Open Access News

News from the open access movement

Tuesday, September 18, 2007

Call for OA to database of copyright registrations

Tim O'Reilly, Carl Malamud Tackles the Copyright Office, O'Reilly Radar, September 17, 2007.  Excerpt:

Carl Malamud and Peter Brantley just let me know about another public interest letter, this one sent off to the Copyright Office this afternoon:

We are writing to you today to ask you to provide bulk access to the copyright catalog of monographs, documents, and serials on the Internet. Today this information is available through two means:

  1. The Copyright Office maintains a web-based application that allows the public to search for individual records. However, no bulk access is available: one cannot download the entire database.
  2. The Cataloging and Distribution Service of the Library of Congress sells a current subscription for $31,500 and makes the retrospective database available for $55,125 for a total cost of entry of $86,625. The Library of Congress Terms of Use assert copyright on this data.

The copyright catalog of monographs, documents, and serials is not a product, it is fuel that makes the copyright system work. Anybody should be able to download the entire database to their desktop, write a better search application, or use this public domain information to research copyright questions.

A price tag of $86,625 places this database beyond the reach of university libraries, small businesses that wish to provide a better copyright search service, and academics or citizens wishing to analyze the copyright registration process. Additionally, setting copyright restrictions on the copyright database, a “work of the United States Government,” runs directly counter to the well-established principle that such works shall be in the public domain. ...

As a short-term expedient, should the Copyright Office be unable to obtain permission to make these data freely and directly available, we would like to offer to set up a collective fund for purchase of a single copy of the database, making it available for anyone to use. This would provide a public distribution channel--a safety valve for public access to this vital public database. We ask only that you help us clarify that there is no copyright on the database so that we may freely redistribute it.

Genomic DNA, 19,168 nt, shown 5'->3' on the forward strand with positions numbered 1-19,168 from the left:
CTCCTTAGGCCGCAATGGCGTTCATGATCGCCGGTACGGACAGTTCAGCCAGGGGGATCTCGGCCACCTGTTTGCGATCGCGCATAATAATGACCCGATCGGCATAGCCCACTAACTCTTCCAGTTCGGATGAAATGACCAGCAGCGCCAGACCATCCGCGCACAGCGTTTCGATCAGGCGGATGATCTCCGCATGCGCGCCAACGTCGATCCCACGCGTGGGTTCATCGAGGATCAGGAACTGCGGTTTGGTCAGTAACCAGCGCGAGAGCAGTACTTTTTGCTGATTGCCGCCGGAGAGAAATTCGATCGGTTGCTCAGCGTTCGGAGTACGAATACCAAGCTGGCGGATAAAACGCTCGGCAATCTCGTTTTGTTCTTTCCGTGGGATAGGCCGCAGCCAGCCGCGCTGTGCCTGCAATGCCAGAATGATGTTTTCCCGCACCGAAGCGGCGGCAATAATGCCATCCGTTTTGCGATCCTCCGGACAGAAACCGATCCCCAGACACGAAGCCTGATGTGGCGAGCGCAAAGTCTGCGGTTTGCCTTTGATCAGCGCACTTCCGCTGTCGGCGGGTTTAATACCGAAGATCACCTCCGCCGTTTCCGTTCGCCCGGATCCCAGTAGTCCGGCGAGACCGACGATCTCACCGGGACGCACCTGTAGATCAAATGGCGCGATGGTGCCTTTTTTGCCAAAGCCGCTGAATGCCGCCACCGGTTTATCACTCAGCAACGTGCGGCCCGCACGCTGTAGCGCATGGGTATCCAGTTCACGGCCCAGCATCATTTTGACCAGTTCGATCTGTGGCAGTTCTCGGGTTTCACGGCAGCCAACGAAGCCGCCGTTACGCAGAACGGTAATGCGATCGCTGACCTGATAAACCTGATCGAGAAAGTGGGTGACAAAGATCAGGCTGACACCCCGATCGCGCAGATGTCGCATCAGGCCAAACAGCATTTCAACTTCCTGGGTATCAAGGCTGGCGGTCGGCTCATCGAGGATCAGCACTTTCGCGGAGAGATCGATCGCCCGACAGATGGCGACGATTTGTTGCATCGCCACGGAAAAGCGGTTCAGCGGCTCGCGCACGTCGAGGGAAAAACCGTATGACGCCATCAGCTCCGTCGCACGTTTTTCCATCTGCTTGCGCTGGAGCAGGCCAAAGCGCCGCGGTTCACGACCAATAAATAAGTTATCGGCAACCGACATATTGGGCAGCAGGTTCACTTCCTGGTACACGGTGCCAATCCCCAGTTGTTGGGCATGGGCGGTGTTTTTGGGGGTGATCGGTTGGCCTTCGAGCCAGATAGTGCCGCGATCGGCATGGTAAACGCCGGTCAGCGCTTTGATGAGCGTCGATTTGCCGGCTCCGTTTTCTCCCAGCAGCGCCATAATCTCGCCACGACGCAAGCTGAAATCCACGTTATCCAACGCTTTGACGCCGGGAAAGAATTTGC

P.S. In email to me, Carl mentioned the circumstances that led to this letter, which, in addition to Carl, is signed by Peter Brantley, executive director of the Digital Library Federation; Michael Keller, the University Librarian for Stanford University; noted copyright law professor Pamela Samuelson of UC Berkeley; Duane Webster, the executive director of the Association of Research Libraries; Gigi Sohn, president of the advocacy group Public Knowledge; H. Carton Rogers, the Vice Provost & Director of Libraries, University of Pennsylvania; Ann Wolpert, the library director at MIT; Robert Darnton, the director of the Harvard University Library; Thomas C. Leonard, the head librarian at the University of California, Berkeley; and Rick Prelinger, the board president of the Internet Archive....

Comment.  I'm delighted to see Carl Malamud strike again, and delighted to see his latest campaign gather so many weighty allies.  He and his organization, Public Resource, have a knack for finding public information locked down under erroneous copyright claims and a knack for prying it loose.

Update. The Copyright Office responded in a blog post on September 26, 2007. In short, the answer is no. The Copyright Office provides access to the database on a cost-recovery basis, without responding to the argument that it should provide OA instead. Nor does it respond to the argument that the database is in the public domain.

Update. Success! For details and comments, see my post from October 1, 2007.